Similar to the West Mercer Place open house in March, the room was circled with posters illustrating various stages and aspects of the project, while SDOT officials, like SDOT Mercer West Project Manager Eric Tweit, answered questions about the project in detail. The project, and the room, was broken up into three parts: West Mercer Place, the Two-Way Conversion and the Mercer Underpass.
Another Mercer West open house will be held next winter to share the final drawings and ask for public comment, according to a video presentation. The final design for the project will be finished in mid-2012, and construction will begin shortly after.
The extension of the two left-turn lanes on Elliott Avenue West and West Mercer Place, or the fifth of five alternatives to address traffic concerns on West Mercer Place, was included in the project discussion. Construction for the three- to six-week job will begin Monday, June 13, and SDOT says it will avoid scheduling work on the weekends, in the morning and during rush hour to reduce the impacts on traffic.
SDOT is also trying to improve pedestrian crossing at Fifth Avenue West and West Mercer Street, a matter of serious concern to residents living in that immediate area.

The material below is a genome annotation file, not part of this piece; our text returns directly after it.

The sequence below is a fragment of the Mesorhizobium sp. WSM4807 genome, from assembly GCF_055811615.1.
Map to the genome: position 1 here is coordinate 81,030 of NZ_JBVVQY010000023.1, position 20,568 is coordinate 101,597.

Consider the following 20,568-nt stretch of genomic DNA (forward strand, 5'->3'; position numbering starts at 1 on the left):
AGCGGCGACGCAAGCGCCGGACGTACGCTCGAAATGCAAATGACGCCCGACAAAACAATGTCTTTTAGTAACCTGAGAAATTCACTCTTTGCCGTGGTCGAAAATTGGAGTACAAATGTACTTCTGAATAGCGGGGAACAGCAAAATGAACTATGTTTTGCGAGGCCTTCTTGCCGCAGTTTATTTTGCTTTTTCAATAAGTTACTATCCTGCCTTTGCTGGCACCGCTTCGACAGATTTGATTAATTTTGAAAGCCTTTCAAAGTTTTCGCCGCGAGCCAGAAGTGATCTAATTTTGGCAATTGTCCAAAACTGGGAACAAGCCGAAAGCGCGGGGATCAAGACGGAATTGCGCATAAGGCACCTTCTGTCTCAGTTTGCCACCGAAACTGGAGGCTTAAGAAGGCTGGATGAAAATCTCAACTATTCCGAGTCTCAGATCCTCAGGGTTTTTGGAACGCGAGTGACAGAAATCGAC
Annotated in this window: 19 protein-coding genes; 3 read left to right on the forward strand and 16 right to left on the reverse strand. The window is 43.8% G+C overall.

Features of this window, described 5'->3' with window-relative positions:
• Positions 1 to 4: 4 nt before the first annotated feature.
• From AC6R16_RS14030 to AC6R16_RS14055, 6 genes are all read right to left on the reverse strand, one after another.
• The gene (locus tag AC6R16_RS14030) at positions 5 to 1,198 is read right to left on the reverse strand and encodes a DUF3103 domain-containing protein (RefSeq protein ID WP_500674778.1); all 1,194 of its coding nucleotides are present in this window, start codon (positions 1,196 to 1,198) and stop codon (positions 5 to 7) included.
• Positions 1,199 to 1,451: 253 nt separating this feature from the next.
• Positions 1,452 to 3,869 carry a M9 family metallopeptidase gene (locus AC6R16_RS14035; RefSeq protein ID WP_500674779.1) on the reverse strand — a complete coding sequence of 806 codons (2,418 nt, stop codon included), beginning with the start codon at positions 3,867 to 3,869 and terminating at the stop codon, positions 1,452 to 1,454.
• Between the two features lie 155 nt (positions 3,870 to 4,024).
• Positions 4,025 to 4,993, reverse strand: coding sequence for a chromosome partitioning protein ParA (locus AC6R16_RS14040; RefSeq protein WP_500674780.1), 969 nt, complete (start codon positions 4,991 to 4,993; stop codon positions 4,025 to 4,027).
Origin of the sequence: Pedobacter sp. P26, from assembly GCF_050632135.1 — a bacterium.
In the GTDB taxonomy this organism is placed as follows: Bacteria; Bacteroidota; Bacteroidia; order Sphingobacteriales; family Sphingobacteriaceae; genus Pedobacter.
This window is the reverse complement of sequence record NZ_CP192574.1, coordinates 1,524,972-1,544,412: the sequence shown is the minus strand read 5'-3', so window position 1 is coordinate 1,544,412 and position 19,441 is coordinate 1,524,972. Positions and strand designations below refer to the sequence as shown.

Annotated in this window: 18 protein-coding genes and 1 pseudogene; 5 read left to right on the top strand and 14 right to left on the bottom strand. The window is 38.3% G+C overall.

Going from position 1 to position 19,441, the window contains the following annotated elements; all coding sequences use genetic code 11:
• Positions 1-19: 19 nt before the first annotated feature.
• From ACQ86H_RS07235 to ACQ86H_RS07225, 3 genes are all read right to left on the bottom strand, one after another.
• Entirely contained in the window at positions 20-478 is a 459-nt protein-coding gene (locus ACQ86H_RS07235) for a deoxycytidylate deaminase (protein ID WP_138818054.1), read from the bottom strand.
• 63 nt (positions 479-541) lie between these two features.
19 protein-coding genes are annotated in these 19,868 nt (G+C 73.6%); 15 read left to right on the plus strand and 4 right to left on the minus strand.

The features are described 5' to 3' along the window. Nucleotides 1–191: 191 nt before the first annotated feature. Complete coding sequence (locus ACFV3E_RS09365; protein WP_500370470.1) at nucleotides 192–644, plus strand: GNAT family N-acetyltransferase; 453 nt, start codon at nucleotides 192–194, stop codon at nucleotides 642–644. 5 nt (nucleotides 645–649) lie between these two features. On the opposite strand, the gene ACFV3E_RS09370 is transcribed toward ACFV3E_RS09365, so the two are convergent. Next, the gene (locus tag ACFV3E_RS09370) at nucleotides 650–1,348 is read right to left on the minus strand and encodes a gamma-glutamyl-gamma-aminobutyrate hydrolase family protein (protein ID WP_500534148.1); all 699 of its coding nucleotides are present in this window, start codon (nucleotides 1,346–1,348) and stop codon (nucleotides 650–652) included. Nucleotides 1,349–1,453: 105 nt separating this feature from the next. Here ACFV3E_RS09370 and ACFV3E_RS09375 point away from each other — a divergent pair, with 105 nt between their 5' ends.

Much of the information presented at the open house can be seen on the SDOT website here.
FOLKpark Chair Debi Frausto was also on hand to discuss the Lower Kinnear Park Enhancement Plan, the Uptown Loop and a letter sent to SDOT on the needs of the park with respect to changes from SDOT’s proposed alternatives. According to the letter, the chosen Alternative 5 doesn’t provide for bicycles on West Mercer Place, so improvements would need to be made on the sidewalks and park entrance. In addition, the added noise and air pollution from the increase in traffic would need enhanced planting buffers.
An interdepartmental meeting between FOLKpark, SDOT, Seattle Utilities, Seattle Parks and others will take place next Monday “to talk about green infrastructure solutions for this area,” said Frausto.
The organization estimates it needs between $60,000 and $80,000 more to finish the design work, but they already have enough money in the bank to begin construction next year, Frausto said. They’re currently exploring different ideas on how to raise the remaining funds.
“We are well underway,” said Frausto. “We could very well be in construction this time next year.”